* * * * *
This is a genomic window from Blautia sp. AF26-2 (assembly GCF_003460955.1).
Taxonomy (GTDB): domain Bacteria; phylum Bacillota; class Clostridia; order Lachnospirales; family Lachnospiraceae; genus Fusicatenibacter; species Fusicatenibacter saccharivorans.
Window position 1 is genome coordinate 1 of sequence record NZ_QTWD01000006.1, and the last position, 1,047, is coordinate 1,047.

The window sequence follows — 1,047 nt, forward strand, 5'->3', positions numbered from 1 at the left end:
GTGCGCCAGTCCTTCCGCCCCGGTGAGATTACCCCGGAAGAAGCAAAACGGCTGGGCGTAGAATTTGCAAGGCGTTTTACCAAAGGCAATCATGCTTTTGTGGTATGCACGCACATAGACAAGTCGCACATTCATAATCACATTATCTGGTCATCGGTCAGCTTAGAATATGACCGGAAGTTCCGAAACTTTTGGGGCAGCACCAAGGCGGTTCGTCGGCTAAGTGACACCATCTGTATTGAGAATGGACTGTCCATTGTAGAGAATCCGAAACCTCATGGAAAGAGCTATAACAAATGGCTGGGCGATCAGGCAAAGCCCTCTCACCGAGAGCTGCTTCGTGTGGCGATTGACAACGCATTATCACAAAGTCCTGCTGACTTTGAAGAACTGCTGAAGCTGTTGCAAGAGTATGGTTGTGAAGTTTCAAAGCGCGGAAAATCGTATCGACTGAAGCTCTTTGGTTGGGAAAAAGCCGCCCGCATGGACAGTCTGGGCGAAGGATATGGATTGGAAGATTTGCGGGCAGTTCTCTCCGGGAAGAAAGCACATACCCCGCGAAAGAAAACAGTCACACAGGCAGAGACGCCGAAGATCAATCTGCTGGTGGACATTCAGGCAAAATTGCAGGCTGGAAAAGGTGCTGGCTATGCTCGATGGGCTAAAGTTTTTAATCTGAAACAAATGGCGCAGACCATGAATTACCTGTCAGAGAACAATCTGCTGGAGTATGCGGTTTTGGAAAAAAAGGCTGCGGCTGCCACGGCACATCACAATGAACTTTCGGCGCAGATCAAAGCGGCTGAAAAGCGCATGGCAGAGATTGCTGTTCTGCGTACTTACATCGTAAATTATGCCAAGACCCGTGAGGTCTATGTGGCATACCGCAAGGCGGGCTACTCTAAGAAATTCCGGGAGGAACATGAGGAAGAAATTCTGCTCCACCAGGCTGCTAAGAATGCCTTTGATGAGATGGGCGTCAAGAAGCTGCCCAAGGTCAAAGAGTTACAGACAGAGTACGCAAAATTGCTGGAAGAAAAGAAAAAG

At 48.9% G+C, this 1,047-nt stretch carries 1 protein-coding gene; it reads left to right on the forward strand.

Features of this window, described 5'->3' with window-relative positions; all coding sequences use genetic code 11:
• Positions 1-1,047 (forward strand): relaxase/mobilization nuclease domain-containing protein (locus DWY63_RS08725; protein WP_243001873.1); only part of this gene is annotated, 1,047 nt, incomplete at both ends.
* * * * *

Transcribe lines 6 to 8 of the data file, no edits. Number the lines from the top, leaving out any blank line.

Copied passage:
At 48.9% G+C, this 1,047-nt stretch carries 1 protein-coding gene; it reads left to right on the forward strand.

Features of this window, described 5'->3' with window-relative positions; all coding sequences use genetic code 11:
• Positions 1-1,047 (forward strand): relaxase/mobilization nuclease domain-containing protein (locus DWY63_RS08725; protein WP_243001873.1); only part of this gene is annotated, 1,047 nt, incomplete at both ends.